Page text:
NIH Director Expects More Mutations: 'We'll Have to Use Some of the Other Letters in the Greek Alphabet'

By Susan Jones | December 6, 2021 | 6:16am EST
A flight crew from Air China arrives at Los Angeles International Airport in hazmat suits on December 3, 2021, as Los Angeles County reported its first case of the omicron variant. (Photo by FREDERIC J. BROWN/AFP via Getty Images)
A flight crew from Air China arrives at Los Angeles International Airport in hazmat suits on December 3, 2021, as Los Angeles County reported its first case of the omicron variant. (Photo by FREDERIC J. BROWN/AFP via Getty Images)

(CNSNews.com) - It was delta yesterday, it's omicron today, and who-knows-what tomorrow:

"It's certainly possible" that omicron "is not the last emerging variant that will attract a lot of attention and a lot of concern," Dr. Francis Collins, director of the National Institutes of Health, told NBC's "Meet the Press" on Sunday.

This one does have the largest number of mutations that we've seen so far, Omicron, with about 50 mutations, compared to the original Wuhan virus.

And it looks as if they probably arose in an immunocompromised individual -- this is a hypothesis, but it seems plausible-- who wasn't able to completely fight off the virus. And so, it remained in the system, maybe for months, in that person until they finally got over it. And that is, of course, a perfect situation for the virus to be able to pick up additional mutations along the way.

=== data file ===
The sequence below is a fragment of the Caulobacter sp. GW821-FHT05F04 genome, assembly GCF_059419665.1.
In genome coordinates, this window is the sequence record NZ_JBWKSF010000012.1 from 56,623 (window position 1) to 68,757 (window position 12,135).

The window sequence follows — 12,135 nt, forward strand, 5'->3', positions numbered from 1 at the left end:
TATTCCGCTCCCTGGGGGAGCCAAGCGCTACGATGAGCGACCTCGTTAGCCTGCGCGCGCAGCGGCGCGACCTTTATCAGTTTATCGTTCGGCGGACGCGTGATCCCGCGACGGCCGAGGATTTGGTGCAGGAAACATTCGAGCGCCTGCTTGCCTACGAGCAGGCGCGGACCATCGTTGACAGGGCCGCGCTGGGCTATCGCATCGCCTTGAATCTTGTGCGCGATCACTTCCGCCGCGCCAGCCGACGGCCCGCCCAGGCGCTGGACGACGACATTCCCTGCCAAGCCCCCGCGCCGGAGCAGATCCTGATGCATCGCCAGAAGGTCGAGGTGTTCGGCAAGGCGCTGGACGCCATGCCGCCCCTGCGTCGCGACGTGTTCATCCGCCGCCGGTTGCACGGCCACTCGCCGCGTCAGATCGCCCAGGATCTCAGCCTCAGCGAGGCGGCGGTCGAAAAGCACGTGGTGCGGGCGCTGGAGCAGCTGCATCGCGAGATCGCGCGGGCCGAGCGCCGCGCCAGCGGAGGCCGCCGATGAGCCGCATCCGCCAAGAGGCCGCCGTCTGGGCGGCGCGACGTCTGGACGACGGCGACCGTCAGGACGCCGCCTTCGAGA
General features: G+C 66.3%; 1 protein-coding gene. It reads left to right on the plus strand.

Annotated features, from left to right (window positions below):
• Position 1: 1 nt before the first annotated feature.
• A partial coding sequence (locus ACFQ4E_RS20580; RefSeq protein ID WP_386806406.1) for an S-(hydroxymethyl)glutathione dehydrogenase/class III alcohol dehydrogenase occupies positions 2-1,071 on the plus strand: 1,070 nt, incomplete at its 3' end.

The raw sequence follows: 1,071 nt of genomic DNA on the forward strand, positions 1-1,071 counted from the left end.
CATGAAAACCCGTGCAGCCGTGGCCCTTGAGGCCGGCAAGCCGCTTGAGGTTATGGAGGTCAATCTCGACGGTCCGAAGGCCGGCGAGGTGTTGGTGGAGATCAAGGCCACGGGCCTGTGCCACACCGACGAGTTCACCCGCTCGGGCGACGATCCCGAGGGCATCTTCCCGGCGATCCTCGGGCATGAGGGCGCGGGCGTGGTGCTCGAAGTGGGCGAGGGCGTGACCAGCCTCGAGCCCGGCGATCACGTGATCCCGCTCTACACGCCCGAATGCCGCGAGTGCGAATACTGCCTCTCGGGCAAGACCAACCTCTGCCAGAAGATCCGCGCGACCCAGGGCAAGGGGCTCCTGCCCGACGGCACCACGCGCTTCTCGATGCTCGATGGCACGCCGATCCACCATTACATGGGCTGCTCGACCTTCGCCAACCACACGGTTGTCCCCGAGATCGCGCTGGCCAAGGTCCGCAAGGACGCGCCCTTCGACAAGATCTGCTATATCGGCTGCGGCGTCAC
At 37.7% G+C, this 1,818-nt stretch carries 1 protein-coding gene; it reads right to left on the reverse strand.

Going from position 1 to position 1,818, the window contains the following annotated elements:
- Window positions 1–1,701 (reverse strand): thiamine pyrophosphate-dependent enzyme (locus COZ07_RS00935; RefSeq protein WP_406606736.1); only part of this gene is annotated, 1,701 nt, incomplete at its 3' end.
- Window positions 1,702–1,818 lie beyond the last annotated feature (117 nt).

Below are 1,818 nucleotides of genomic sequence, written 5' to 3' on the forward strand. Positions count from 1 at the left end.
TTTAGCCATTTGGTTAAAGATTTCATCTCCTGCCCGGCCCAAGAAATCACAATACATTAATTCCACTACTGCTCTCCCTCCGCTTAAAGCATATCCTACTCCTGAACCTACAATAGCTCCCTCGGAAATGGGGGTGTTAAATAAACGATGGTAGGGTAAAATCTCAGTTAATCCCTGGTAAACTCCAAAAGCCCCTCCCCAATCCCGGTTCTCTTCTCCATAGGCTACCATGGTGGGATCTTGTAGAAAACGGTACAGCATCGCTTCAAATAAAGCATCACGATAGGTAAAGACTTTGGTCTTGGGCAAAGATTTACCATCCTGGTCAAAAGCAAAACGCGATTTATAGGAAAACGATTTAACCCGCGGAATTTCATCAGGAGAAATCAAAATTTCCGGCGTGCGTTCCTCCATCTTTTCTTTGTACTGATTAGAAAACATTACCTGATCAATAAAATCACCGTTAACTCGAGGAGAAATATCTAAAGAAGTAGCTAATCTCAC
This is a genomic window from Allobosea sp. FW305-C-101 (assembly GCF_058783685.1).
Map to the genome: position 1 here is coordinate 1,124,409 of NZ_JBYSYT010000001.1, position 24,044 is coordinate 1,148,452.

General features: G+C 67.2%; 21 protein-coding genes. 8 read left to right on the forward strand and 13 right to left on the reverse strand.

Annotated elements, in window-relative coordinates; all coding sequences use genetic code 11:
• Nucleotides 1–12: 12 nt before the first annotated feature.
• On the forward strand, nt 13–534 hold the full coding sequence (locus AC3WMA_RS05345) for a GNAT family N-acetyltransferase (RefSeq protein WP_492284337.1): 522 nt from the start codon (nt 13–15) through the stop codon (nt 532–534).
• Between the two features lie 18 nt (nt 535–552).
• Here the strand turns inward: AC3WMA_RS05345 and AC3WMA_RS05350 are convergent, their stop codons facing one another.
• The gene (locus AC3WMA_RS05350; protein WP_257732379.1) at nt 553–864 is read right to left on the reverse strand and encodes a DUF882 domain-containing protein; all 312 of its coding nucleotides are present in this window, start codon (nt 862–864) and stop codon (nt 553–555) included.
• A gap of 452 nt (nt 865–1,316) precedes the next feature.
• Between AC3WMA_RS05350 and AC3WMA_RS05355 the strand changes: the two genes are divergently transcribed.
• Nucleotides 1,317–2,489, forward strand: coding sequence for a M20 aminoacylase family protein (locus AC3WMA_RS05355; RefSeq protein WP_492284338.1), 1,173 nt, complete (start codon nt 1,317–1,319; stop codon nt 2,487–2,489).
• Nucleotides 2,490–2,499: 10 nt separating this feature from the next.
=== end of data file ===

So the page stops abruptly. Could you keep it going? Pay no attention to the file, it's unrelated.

To the extent that that's going to keep happening if we don't have adequate immune protection across the globe, yes, we're probably going to see something and we'll have to use some of the other letters in the Greek alphabet.

Collins said it's too early to predict what impact the omicron variant may have as it spreads around the globe:

"In the real world, does this in fact turn out to be less dangerous?" he asked. "And how good are our vaccines and our boosters in providing protection? Because we think they're probably going to be useful, but just how useful? That's an answer everybody wants.

"The scientists are all over this. We were kind of expecting that this would come along at some point. People are hard at work, 24/7, to get those answers."

Host Chuck Todd asked Collins if he would advise Americans to rethink their holiday travel plans:

"Well, I think people need to pay close attention to all those recommendations that maybe we've gotten a little sloppy about," Collins said. He said masking in public places and on "travel conveyances" and in places where unvaccinated people are present remains "very important."

He gave a personal example:

"We had a little holiday party on my cul-de-sac last night. And the people who organized it said you're not coming to our house unless you prove you're vaccinated and you got a test that day. So, yes, here's my test. I'm glad to say I was negative.

"That is maybe the kind of thing for holiday gatherings we should be doing more of as well."

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